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Miller learns valuable lesson in loss to Mets @matthewhleach

NEW YORK -- Shelby Miller, the tall, hard-throwing, 23-year-old Texan, has been able to blow his fastball past hitters for, well, pretty much his entire life. Whether he is ahead or behind in the count, facing lefty or righty, his entire history tells him that the one thing he should never do is walk a hitter.

This is entirely, eminently, reasonable. Up until the point at which it ceases to be.

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That point came in the sixth inning of Wednesday night's 5-1 loss to the Mets. Miller, his Cardinals having just pulled within two runs of New York, fell behind David Wright, 3-1. He threw a fastball over the plate, and Wright did what Wright does with 3-1 fastballs over the plate -- he obliterated it.

Wright drilled his ninth homer of the year, halting any momentum St. Louis might have garnered in the previous half-inning and helping to secure the Mets' win.

Young pitchers often need to be reminded that hitting is hard and that they should stop nibbling. Sometimes even veteran pitchers need to relearn this fundamental concept -- throw your fastball, throw it down in the zone, and watch hitters struggle to do something with it.

But the really special ones, the ones with the ridiculous stuff, sometimes might do well to heed the opposite advice. Sometimes, discretion is the better part of valor. Sometimes, it's OK to walk David Wright.

As Miller discussed the at-bat after the game, the gears were already turning. It appeared that perhaps the youngster was already considering that very viewpoint.

"I'm not trying to give them anything to hit, especially when it's 3-1," Miller said. "But at the same time, I'm trying to throw a strike, because I don't want to walk anybody. That one was just one that ran right over the middle. It was a little up. Simple mistake. It happens. He's just a great hitter. I wish I would have made my pitch there.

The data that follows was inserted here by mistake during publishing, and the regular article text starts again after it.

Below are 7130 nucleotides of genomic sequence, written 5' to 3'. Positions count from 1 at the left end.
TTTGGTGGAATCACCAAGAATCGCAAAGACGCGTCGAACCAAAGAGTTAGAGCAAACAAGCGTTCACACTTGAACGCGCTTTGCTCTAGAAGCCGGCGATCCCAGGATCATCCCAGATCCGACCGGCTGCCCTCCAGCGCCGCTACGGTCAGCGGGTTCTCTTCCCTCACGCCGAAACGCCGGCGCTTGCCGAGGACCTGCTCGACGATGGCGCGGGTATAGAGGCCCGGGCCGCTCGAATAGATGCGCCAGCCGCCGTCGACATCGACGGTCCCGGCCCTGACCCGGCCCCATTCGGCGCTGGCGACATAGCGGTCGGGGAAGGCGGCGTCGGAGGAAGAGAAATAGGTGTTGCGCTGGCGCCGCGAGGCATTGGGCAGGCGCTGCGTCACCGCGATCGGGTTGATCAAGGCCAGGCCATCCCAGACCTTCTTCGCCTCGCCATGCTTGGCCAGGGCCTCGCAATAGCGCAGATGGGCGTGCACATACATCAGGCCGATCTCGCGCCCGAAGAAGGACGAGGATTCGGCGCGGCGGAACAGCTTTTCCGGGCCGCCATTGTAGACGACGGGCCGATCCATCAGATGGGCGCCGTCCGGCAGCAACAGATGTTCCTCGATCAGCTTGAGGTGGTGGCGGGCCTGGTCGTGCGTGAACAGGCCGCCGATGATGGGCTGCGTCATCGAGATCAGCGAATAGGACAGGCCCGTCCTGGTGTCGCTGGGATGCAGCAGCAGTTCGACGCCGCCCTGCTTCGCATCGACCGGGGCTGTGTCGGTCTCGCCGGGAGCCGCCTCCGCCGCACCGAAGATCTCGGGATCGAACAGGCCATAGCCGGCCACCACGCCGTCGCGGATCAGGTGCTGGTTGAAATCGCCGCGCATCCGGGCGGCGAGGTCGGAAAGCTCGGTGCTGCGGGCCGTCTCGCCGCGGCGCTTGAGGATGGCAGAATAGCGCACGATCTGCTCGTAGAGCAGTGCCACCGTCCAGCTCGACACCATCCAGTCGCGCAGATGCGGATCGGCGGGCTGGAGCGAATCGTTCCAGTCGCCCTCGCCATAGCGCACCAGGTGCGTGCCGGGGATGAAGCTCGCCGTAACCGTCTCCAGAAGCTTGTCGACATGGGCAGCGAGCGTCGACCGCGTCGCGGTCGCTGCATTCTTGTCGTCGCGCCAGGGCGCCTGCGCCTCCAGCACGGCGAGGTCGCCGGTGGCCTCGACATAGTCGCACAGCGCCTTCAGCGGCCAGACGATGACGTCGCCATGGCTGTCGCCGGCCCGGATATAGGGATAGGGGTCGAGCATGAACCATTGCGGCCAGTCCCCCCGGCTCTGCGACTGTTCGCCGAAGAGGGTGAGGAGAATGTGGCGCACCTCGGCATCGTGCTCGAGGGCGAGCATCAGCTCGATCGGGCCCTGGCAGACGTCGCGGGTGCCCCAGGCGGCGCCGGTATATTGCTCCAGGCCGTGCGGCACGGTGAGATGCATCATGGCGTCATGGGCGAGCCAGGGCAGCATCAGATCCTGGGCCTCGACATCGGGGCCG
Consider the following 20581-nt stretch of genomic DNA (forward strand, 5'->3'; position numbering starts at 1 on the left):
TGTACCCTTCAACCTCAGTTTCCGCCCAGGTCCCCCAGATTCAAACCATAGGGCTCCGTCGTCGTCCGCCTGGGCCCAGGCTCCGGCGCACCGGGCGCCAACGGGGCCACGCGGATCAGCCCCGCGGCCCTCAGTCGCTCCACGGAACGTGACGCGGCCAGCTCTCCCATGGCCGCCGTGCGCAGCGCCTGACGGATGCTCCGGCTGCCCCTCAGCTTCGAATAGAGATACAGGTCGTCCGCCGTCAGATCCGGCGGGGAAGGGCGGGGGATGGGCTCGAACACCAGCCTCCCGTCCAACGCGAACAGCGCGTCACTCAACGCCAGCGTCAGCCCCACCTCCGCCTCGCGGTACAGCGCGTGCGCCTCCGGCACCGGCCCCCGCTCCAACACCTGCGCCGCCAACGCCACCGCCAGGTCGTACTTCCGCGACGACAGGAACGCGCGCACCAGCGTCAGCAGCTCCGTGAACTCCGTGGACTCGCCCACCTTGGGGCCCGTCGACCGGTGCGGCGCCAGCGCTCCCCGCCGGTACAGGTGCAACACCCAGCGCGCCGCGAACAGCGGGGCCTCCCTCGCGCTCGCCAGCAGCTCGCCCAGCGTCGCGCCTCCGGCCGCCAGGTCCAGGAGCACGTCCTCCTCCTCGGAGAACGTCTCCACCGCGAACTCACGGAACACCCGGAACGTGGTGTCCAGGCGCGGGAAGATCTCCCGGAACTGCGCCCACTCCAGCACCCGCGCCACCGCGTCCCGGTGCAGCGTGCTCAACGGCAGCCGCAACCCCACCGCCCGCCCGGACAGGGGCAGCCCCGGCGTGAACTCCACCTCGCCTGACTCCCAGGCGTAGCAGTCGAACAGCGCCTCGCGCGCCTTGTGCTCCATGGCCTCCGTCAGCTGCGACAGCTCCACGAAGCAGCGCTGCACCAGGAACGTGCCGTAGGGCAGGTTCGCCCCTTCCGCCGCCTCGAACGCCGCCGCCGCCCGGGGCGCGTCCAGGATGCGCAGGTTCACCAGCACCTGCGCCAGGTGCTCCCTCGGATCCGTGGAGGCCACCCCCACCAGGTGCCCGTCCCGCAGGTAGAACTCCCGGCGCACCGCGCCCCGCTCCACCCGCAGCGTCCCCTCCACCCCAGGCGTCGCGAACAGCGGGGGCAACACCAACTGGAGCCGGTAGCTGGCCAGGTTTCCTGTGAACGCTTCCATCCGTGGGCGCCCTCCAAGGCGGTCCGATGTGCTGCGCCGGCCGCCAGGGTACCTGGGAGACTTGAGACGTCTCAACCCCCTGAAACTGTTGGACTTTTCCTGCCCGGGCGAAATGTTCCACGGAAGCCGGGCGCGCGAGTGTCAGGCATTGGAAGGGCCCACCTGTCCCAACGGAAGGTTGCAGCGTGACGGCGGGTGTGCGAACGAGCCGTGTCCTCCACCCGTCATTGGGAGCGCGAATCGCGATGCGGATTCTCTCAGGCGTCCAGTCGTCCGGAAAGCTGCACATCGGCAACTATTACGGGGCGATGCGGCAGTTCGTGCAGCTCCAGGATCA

"I probably should have really, really, maybe even walked him there. Maybe even throw it down and away. I was just trying to throw a strike. It was a bad mistake."

Miller's stuff is exceptional. His command and control are impressive for a pitcher of his age and experience. His learning process is ongoing. You don't have to stay out of the strike zone entirely. But in a situation like that, it's best to make sure you miss out of the zone rather than in the middle of it.

On Wednesday, too many of his misses were in the hitting area. He threw a first-pitch curveball to Wright in the first inning that had a little too much "get me over" to it, and Wright pounced on it for a rally-starting double. And he hung an 0-1 curveball to Lucas Duda that the lefty slugger destroyed for a solo homer.

Miller threw a lot of strikes on Wednesday, and that's a good thing. But his command within the zone was shaky at times, and that can be very dangerous.

"If you've got stuff, stuff kind of trumps a lot of it," said manager Mike Matheny. "And Shelby's got plus stuff. ... But there are going to be days when you aren't as sharp. It happens to everybody. Those are the days, normally, you've got to fight your way through."

The Cardinals are understandably hesitant to coach much of Miller's aggressiveness out of him. They don't want him fearful. They don't want him unwilling to trust his stuff against any hitter.

That's the line that a young pitcher and a coaching staff must learn to walk. You throw the pitch, it gets hit, you figure out how to throw a better pitch.

"[Wright and Duda are] both power hitters," Miller said. "A hitter wants to get a pitch to hit; they were both perfect pitches for them to hit. It's just not a good job of me executing pitches at certain times, especially in a hitters count. You can't really throw a ball right down the middle."

He's already getting there.

Matthew Leach is a writer for Read his blog, Obviously, You're Not a Golfer and follow him on Twitter at @MatthewHLeach.

St. Louis Cardinals, Shelby Miller